Suella Braverman's rhetoric on immigration is dangerous populism – Scotsman comment

Even if Home Secretary Suella Braverman did not actually write an email attacking civil servants for being members of an “activist blob” thwarting the UK Government’s attempts to stop illegal migration, whoever did caught her tone perfectly.

In a speech announcing the Illegal Immigration Bill, Braverman repeatedly referenced “the British people” as if they were of a single mind – hers. The bill, she claimed, “will allow us to stop the boats that are bringing tens of thousands to our shores in flagrant breach of both our laws and the will of the British people”.

The email, sent to thousands of Conservative Party members in her name, blamed “an activist blob of left-wing lawyers, civil servants and the Labour party” for the government’s failure to stop Channel crossings. Braverman later insisted she had not approved the email, while a spokesperson stressed neither she nor Rishi Sunak held this view.

Hide Ad
Hide Ad

It should be noted there was no such sentiment expressed about “left-wing lawyers” – a group accused of playing a nefarious role in public life by too many politicians. Lawyers are professionals whose job is to represent their clients to the best of their ability, regardless of their political views.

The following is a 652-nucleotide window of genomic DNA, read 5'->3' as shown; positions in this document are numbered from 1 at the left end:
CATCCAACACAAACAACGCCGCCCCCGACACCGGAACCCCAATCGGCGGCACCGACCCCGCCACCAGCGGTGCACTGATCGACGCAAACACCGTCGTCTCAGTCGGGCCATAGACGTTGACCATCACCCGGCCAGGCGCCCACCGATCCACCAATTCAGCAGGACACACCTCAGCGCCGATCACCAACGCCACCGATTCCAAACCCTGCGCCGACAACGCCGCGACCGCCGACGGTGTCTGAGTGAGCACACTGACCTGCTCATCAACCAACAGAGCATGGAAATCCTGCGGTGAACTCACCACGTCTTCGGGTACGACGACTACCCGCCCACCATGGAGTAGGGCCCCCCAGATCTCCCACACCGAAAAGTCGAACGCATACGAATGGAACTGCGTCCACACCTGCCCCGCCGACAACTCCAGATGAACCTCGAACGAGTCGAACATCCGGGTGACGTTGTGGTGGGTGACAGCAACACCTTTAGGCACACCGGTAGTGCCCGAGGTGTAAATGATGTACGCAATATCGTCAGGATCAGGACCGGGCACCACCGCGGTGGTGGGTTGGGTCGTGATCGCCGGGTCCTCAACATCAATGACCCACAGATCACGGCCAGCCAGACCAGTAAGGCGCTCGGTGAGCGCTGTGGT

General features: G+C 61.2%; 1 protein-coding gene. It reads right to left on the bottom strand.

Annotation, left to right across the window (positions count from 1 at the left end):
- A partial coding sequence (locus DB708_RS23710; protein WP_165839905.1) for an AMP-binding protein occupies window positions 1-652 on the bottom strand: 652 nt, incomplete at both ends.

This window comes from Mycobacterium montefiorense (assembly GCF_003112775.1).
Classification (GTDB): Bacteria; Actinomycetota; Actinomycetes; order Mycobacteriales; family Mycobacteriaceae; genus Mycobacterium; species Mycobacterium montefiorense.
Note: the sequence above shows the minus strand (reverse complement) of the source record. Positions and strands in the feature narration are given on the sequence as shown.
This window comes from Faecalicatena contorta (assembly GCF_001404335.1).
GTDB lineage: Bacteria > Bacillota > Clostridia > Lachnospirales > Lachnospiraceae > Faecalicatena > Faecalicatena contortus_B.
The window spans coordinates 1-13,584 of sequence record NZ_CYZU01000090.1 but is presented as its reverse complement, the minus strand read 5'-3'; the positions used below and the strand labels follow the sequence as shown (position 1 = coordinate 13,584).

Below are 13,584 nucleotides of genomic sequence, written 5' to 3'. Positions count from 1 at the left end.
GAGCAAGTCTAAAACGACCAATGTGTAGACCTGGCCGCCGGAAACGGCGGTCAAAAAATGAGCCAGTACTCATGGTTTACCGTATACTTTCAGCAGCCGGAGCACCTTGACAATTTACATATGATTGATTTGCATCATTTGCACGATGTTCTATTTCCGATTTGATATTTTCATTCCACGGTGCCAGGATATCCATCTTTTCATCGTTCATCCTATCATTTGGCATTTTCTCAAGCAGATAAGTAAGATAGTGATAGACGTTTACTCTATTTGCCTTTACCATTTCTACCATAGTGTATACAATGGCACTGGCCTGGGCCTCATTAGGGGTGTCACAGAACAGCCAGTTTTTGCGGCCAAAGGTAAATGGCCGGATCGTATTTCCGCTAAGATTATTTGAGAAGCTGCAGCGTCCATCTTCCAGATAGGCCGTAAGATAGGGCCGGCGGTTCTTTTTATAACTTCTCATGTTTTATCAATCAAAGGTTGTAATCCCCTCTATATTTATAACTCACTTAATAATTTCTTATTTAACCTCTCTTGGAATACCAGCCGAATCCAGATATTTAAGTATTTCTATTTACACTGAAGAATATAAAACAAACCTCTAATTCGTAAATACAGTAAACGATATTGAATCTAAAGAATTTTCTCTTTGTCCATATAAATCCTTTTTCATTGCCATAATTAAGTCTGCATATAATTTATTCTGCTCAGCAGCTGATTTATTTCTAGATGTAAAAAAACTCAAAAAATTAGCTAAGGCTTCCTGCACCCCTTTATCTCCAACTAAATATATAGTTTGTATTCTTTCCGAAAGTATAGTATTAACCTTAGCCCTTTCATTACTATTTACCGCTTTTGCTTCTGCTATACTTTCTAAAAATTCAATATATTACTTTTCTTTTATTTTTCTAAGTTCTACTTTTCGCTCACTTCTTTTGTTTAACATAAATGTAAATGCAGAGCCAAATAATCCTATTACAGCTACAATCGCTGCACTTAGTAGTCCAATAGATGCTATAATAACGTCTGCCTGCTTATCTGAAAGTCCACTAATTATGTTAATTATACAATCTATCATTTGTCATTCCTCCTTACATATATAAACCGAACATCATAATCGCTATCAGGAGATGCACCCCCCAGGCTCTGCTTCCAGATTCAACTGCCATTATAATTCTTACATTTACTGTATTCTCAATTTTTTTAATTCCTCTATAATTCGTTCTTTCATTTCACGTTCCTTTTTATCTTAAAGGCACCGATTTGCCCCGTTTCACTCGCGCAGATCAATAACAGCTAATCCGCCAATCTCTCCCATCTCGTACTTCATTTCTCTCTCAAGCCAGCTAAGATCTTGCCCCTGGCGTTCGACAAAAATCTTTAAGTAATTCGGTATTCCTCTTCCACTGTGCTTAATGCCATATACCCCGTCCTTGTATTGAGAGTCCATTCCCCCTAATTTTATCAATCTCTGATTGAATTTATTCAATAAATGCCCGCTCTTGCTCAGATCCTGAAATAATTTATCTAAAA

These two ideas – “the will of the British people” and the “activist blob” that opposes it – are designed to create an artificial divide. On the one side are patriots who think like Braverman; on the other are those to be smeared as “enemies of the people” – a phrase used by Stalinists and other dictatorial regimes which reared its head in the UK during the Brexit debate.

This stirs the passions of supporters and motivates them to vote, but it also risks creating a dangerous level of hatred towards political opponents. As the Scotsman pointed out when Conservatives attending a party leadership hustings in Perth in August were subjected to vitriolic abuse by a crowd outside, a basic level of respect for others is crucial to the health of the body politic and democracy itself.

No one has the right to put their thoughts into the minds of a nation, particularly not a politician from a party on about 25 per cent in the polls. We can only hope this is little more than the last few twitches of the corpse of Brexit-style populism.



Want to join the conversation? Please or to comment on this article.